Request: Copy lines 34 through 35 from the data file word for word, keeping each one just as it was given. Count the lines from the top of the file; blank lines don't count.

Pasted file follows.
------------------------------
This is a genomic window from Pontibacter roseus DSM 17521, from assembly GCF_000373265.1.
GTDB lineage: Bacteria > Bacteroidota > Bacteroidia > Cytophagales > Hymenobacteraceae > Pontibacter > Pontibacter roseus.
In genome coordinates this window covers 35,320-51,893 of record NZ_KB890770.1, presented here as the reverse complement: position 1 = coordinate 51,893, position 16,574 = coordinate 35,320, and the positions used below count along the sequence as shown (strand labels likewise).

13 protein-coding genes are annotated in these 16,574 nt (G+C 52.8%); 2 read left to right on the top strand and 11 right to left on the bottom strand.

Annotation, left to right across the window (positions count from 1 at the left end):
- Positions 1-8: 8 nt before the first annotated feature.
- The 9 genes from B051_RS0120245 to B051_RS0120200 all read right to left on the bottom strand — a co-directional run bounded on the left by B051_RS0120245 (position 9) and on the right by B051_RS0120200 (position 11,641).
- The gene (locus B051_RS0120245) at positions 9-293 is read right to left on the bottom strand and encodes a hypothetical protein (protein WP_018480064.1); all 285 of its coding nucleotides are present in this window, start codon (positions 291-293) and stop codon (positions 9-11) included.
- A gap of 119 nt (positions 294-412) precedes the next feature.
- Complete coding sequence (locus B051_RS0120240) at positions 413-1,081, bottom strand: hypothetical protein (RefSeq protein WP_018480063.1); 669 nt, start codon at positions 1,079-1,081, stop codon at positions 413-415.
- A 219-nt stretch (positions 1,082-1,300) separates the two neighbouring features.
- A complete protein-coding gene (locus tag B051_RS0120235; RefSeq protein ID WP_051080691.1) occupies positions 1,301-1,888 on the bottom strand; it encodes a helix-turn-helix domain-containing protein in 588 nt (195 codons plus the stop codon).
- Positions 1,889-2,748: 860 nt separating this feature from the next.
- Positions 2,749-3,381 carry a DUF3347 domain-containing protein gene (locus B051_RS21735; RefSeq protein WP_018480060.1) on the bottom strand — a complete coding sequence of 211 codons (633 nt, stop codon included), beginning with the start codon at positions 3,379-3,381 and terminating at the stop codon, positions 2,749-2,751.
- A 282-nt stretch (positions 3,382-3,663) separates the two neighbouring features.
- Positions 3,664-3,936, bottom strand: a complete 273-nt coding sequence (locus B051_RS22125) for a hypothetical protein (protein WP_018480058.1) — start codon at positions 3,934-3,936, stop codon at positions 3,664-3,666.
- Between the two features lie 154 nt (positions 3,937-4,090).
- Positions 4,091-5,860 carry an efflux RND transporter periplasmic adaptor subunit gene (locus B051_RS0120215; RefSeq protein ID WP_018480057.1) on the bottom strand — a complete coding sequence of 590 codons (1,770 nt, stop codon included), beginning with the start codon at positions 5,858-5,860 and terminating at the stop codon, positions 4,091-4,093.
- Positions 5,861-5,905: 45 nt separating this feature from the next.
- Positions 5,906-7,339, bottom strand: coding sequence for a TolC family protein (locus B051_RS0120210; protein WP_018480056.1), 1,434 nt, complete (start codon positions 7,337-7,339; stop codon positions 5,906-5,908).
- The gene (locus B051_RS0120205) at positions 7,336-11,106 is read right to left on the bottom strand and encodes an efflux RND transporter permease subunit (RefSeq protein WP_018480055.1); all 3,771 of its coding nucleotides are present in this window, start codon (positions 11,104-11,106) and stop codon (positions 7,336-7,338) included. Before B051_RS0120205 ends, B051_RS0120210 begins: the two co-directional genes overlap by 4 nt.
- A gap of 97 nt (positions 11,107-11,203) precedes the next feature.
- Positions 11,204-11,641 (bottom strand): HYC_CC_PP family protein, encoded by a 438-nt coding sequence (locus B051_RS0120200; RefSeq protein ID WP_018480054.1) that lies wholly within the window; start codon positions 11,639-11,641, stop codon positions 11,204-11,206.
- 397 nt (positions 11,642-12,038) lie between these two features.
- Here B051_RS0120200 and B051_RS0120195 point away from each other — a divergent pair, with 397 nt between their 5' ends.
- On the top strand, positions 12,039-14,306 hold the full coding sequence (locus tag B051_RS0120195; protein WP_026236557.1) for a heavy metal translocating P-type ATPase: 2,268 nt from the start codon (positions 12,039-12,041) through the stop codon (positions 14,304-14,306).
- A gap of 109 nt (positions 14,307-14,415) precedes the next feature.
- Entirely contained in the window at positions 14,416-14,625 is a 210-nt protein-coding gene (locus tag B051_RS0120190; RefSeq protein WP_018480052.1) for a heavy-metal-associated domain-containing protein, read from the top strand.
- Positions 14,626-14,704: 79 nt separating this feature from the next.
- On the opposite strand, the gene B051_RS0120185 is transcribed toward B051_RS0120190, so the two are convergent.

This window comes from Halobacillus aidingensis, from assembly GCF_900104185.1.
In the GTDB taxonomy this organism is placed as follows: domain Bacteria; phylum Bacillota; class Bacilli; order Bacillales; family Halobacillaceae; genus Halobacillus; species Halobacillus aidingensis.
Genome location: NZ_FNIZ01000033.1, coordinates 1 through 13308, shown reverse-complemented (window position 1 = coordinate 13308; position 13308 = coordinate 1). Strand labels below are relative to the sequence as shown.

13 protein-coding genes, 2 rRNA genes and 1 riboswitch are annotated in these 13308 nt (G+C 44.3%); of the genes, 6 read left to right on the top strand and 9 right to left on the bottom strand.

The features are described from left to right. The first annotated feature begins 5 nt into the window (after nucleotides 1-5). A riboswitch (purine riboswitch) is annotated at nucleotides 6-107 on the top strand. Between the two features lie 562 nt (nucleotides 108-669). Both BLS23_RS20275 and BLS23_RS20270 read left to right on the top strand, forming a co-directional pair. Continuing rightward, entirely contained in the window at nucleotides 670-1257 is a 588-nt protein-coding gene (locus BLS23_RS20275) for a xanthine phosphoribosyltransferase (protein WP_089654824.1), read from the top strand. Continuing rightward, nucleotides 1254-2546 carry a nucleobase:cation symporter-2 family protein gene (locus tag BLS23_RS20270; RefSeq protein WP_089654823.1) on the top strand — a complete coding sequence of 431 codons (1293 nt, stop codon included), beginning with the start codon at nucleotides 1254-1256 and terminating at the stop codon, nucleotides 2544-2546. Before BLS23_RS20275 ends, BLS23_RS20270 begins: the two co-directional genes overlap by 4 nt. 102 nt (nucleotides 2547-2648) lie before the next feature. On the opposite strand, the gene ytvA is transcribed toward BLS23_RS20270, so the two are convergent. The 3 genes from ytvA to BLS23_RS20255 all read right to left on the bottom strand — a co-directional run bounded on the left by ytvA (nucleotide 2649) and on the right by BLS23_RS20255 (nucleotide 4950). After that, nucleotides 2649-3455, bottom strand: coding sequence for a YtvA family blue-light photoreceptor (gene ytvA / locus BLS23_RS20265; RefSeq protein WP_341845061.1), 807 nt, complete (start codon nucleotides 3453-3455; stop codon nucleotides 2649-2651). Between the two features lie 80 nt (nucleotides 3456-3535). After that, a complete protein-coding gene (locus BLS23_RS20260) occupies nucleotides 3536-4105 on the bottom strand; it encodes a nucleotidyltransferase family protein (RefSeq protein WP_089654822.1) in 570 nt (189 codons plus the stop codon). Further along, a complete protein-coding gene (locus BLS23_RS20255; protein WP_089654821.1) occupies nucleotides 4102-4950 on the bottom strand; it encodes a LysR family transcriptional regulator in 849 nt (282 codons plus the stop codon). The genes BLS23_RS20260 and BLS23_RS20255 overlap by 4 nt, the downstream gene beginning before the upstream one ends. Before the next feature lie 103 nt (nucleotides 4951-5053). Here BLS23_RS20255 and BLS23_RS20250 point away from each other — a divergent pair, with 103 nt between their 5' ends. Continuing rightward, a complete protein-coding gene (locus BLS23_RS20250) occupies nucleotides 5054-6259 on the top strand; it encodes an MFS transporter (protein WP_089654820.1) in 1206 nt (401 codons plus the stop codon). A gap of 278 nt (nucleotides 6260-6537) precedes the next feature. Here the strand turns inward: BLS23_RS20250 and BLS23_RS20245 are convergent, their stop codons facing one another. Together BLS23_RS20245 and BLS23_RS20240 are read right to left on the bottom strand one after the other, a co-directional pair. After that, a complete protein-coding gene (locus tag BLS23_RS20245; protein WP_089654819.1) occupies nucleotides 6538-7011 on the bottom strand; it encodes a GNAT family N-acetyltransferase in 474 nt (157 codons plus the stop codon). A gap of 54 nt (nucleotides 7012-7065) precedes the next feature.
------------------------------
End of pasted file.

13 protein-coding genes, 2 rRNA genes and 1 riboswitch are annotated in these 13308 nt (G+C 44.3%); of the genes, 6 read left to right on the top strand and 9 right to left on the bottom strand.

The features are described from left to right. The first annotated feature begins 5 nt into the window (after nucleotides 1-5). A riboswitch (purine riboswitch) is annotated at nucleotides 6-107 on the top strand. Between the two features lie 562 nt (nucleotides 108-669). Both BLS23_RS20275 and BLS23_RS20270 read left to right on the top strand, forming a co-directional pair. Continuing rightward, entirely contained in the window at nucleotides 670-1257 is a 588-nt protein-coding gene (locus BLS23_RS20275) for a xanthine phosphoribosyltransferase (protein WP_089654824.1), read from the top strand. Continuing rightward, nucleotides 1254-2546 carry a nucleobase:cation symporter-2 family protein gene (locus tag BLS23_RS20270; RefSeq protein WP_089654823.1) on the top strand — a complete coding sequence of 431 codons (1293 nt, stop codon included), beginning with the start codon at nucleotides 1254-1256 and terminating at the stop codon, nucleotides 2544-2546. Before BLS23_RS20275 ends, BLS23_RS20270 begins: the two co-directional genes overlap by 4 nt. 102 nt (nucleotides 2547-2648) lie before the next feature. On the opposite strand, the gene ytvA is transcribed toward BLS23_RS20270, so the two are convergent. The 3 genes from ytvA to BLS23_RS20255 all read right to left on the bottom strand — a co-directional run bounded on the left by ytvA (nucleotide 2649) and on the right by BLS23_RS20255 (nucleotide 4950). After that, nucleotides 2649-3455, bottom strand: coding sequence for a YtvA family blue-light photoreceptor (gene ytvA / locus BLS23_RS20265; RefSeq protein WP_341845061.1), 807 nt, complete (start codon nucleotides 3453-3455; stop codon nucleotides 2649-2651). Between the two features lie 80 nt (nucleotides 3456-3535). After that, a complete protein-coding gene (locus BLS23_RS20260) occupies nucleotides 3536-4105 on the bottom strand; it encodes a nucleotidyltransferase family protein (RefSeq protein WP_089654822.1) in 570 nt (189 codons plus the stop codon). Further along, a complete protein-coding gene (locus BLS23_RS20255; protein WP_089654821.1) occupies nucleotides 4102-4950 on the bottom strand; it encodes a LysR family transcriptional regulator in 849 nt (282 codons plus the stop codon). The genes BLS23_RS20260 and BLS23_RS20255 overlap by 4 nt, the downstream gene beginning before the upstream one ends. Before the next feature lie 103 nt (nucleotides 4951-5053). Here BLS23_RS20255 and BLS23_RS20250 point away from each other — a divergent pair, with 103 nt between their 5' ends. Continuing rightward, a complete protein-coding gene (locus BLS23_RS20250) occupies nucleotides 5054-6259 on the top strand; it encodes an MFS transporter (protein WP_089654820.1) in 1206 nt (401 codons plus the stop codon). A gap of 278 nt (nucleotides 6260-6537) precedes the next feature. Here the strand turns inward: BLS23_RS20250 and BLS23_RS20245 are convergent, their stop codons facing one another. Together BLS23_RS20245 and BLS23_RS20240 are read right to left on the bottom strand one after the other, a co-directional pair. After that, a complete protein-coding gene (locus tag BLS23_RS20245; protein WP_089654819.1) occupies nucleotides 6538-7011 on the bottom strand; it encodes a GNAT family N-acetyltransferase in 474 nt (157 codons plus the stop codon). A gap of 54 nt (nucleotides 7012-7065) precedes the next feature.